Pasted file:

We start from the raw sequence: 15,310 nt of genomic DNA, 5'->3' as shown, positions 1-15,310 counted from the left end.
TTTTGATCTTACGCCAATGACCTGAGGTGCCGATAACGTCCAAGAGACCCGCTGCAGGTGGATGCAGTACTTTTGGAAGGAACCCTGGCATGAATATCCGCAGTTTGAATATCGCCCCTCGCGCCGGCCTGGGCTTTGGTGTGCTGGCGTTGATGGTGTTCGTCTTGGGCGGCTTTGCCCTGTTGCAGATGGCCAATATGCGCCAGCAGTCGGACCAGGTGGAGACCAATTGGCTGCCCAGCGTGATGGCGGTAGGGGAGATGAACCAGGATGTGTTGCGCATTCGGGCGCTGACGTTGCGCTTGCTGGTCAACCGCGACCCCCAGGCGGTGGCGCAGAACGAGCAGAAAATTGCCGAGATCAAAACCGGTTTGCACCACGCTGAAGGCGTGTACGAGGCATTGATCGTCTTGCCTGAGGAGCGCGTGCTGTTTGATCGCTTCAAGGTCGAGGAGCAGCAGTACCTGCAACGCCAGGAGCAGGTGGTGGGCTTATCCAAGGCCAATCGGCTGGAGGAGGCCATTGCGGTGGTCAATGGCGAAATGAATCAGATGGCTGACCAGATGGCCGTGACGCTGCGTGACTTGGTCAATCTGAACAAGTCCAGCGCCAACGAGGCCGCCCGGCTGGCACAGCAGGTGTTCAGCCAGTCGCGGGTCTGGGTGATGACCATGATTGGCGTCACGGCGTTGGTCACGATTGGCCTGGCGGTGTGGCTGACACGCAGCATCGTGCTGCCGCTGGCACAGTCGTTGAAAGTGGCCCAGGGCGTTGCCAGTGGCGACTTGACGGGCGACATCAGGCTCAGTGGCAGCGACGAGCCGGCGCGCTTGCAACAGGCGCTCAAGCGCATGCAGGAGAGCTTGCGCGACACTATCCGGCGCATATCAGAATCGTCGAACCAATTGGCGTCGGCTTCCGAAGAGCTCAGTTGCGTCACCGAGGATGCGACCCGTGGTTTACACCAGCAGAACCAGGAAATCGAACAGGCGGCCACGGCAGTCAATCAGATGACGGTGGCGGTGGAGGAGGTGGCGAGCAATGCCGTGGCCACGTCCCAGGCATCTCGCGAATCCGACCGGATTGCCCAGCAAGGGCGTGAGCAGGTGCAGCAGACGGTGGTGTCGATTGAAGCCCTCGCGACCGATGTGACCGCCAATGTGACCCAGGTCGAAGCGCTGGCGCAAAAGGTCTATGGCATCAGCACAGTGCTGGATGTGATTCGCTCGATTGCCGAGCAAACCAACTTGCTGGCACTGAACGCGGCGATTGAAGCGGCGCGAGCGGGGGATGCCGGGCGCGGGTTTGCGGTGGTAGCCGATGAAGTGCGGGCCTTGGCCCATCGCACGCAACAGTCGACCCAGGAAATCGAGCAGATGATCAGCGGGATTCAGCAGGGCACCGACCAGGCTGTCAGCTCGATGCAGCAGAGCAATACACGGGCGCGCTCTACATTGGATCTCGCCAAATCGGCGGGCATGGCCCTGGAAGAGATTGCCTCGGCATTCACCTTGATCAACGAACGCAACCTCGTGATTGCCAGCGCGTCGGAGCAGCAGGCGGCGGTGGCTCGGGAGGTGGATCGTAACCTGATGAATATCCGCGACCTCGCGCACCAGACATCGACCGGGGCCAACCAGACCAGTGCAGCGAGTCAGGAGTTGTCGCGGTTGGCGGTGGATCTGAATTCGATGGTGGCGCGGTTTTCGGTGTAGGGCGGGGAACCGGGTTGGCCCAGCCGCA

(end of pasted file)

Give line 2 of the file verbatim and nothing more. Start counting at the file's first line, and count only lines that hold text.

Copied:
TTTTGATCTTACGCCAATGACCTGAGGTGCCGATAACGTCCAAGAGACCCGCTGCAGGTGGATGCAGTACTTTTGGAAGGAACCCTGGCATGAATATCCGCAGTTTGAATATCGCCCCTCGCGCCGGCCTGGGCTTTGGTGTGCTGGCGTTGATGGTGTTCGTCTTGGGCGGCTTTGCCCTGTTGCAGATGGCCAATATGCGCCAGCAGTCGGACCAGGTGGAGACCAATTGGCTGCCCAGCGTGATGGCGGTAGGGGAGATGAACCAGGATGTGTTGCGCATTCGGGCGCTGACGTTGCGCTTGCTGGTCAACCGCGACCCCCAGGCGGTGGCGCAGAACGAGCAGAAAATTGCCGAGATCAAAACCGGTTTGCACCACGCTGAAGGCGTGTACGAGGCATTGATCGTCTTGCCTGAGGAGCGCGTGCTGTTTGATCGCTTCAAGGTCGAGGAGCAGCAGTACCTGCAACGCCAGGAGCAGGTGGTGGGCTTATCCAAGGCCAATCGGCTGGAGGAGGCCATTGCGGTGGTCAATGGCGAAATGAATCAGATGGCTGACCAGATGGCCGTGACGCTGCGTGACTTGGTCAATCTGAACAAGTCCAGCGCCAACGAGGCCGCCCGGCTGGCACAGCAGGTGTTCAGCCAGTCGCGGGTCTGGGTGATGACCATGATTGGCGTCACGGCGTTGGTCACGATTGGCCTGGCGGTGTGGCTGACACGCAGCATCGTGCTGCCGCTGGCACAGTCGTTGAAAGTGGCCCAGGGCGTTGCCAGTGGCGACTTGACGGGCGACATCAGGCTCAGTGGCAGCGACGAGCCGGCGCGCTTGCAACAGGCGCTCAAGCGCATGCAGGAGAGCTTGCGCGACACTATCCGGCGCATATCAGAATCGTCGAACCAATTGGCGTCGGCTTCCGAAGAGCTCAGTTGCGTCACCGAGGATGCGACCCGTGGTTTACACCAGCAGAACCAGGAAATCGAACAGGCGGCCACGGCAGTCAATCAGATGACGGTGGCGGTGGAGGAGGTGGCGAGCAATGCCGTGGCCACGTCCCAGGCATCTCGCGAATCCGACCGGATTGCCCAGCAAGGGCGTGAGCAGGTGCAGCAGACGGTGGTGTCGATTGAAGCCCTCGCGACCGATGTGACCGCCAATGTGACCCAGGTCGAAGCGCTGGCGCAAAAGGTCTATGGCATCAGCACAGTGCTGGATGTGATTCGCTCGATTGCCGAGCAAACCAACTTGCTGGCACTGAACGCGGCGATTGAAGCGGCGCGAGCGGGGGATGCCGGGCGCGGGTTTGCGGTGGTAGCCGATGAAGTGCGGGCCTTGGCCCATCGCACGCAACAGTCGACCCAGGAAATCGAGCAGATGATCAGCGGGATTCAGCAGGGCACCGACCAGGCTGTCAGCTCGATGCAGCAGAGCAATACACGGGCGCGCTCTACATTGGATCTCGCCAAATCGGCGGGCATGGCCCTGGAAGAGATTGCCTCGGCATTCACCTTGATCAACGAACGCAACCTCGTGATTGCCAGCGCGTCGGAGCAGCAGGCGGCGGTGGCTCGGGAGGTGGATCGTAACCTGATGAATATCCGCGACCTCGCGCACCAGACATCGACCGGGGCCAACCAGACCAGTGCAGCGAGTCAGGAGTTGTCGCGGTTGGCGGTGGATCTGAATTCGATGGTGGCGCGGTTTTCGGTGTAGGGCGGGGAACCGGGTTGGCCCAGCCGCA